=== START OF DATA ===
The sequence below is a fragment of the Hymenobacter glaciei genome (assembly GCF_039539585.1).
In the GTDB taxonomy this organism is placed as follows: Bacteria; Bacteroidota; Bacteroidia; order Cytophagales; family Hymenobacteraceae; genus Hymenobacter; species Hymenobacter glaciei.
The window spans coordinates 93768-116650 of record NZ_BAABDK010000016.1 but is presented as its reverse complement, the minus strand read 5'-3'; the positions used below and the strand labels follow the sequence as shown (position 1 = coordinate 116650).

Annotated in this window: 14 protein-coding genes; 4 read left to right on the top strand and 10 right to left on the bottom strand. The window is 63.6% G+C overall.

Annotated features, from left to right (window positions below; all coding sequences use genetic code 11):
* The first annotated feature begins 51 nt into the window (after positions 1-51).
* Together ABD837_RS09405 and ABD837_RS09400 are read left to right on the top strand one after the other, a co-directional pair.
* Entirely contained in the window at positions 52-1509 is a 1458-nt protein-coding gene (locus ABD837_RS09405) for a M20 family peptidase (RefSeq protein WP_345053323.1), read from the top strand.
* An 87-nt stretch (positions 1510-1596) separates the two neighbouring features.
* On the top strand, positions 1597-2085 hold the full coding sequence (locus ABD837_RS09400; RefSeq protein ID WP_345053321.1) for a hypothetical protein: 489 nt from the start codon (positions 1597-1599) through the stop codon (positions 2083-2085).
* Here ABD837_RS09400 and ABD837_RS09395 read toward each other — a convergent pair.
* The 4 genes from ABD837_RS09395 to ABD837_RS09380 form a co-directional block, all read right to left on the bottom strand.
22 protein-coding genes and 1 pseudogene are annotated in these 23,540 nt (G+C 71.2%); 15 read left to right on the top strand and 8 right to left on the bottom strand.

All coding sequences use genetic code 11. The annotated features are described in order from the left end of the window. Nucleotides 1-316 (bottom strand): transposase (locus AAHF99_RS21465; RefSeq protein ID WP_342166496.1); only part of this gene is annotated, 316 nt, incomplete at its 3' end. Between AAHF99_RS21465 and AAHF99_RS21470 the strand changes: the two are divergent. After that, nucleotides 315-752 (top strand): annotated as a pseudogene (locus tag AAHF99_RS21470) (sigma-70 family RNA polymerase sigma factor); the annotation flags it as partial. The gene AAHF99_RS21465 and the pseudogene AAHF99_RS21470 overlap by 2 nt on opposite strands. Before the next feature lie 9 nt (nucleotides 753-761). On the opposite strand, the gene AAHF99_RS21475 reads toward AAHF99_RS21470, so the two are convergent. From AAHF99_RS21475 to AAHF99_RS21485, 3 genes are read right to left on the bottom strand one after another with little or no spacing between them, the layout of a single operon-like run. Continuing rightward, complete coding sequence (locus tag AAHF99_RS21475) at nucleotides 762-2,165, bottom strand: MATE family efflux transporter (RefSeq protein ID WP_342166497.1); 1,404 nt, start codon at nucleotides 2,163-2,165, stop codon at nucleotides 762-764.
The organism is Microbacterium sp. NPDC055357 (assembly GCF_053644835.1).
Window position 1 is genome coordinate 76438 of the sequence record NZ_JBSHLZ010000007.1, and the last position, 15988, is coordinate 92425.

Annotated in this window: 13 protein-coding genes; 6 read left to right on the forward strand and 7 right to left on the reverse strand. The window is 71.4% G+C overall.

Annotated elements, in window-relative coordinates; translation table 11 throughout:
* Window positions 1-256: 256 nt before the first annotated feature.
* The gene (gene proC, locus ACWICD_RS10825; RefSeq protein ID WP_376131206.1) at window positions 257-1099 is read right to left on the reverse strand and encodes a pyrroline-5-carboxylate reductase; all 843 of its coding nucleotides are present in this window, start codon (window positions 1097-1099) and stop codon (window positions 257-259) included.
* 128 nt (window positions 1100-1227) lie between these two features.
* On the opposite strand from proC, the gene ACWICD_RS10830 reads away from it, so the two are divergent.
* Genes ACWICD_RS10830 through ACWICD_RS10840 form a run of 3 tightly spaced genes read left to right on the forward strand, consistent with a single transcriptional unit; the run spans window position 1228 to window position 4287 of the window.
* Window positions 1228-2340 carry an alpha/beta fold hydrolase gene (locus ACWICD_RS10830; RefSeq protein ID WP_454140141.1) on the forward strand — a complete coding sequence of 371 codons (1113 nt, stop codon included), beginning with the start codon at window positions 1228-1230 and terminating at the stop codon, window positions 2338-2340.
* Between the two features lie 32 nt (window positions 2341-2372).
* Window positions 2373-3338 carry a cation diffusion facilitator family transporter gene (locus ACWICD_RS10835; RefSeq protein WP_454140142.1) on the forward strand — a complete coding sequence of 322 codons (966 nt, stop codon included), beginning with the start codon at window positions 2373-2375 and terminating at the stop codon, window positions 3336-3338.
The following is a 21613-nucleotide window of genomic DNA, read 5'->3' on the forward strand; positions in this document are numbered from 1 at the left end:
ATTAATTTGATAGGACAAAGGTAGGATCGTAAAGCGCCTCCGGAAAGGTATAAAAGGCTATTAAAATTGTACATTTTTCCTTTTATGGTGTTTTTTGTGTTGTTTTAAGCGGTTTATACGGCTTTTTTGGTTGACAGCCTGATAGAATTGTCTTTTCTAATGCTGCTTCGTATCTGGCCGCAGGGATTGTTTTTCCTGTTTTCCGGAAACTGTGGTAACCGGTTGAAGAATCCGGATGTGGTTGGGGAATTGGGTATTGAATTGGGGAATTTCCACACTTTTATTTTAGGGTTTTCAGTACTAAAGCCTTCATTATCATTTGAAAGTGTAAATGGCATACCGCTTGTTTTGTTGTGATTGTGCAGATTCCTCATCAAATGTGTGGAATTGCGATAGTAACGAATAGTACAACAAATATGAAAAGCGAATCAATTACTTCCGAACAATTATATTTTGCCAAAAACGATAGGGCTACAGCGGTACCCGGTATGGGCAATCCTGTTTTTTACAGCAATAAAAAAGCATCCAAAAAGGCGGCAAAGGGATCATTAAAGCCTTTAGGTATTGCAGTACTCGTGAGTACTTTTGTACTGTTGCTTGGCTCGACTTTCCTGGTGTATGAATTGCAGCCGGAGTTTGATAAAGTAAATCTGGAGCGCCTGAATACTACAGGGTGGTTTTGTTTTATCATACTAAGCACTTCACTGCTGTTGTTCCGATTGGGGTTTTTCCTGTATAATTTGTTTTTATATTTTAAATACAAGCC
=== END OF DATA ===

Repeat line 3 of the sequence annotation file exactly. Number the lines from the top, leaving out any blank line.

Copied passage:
The window spans coordinates 93768-116650 of record NZ_BAABDK010000016.1 but is presented as its reverse complement, the minus strand read 5'-3'; the positions used below and the strand labels follow the sequence as shown (position 1 = coordinate 116650).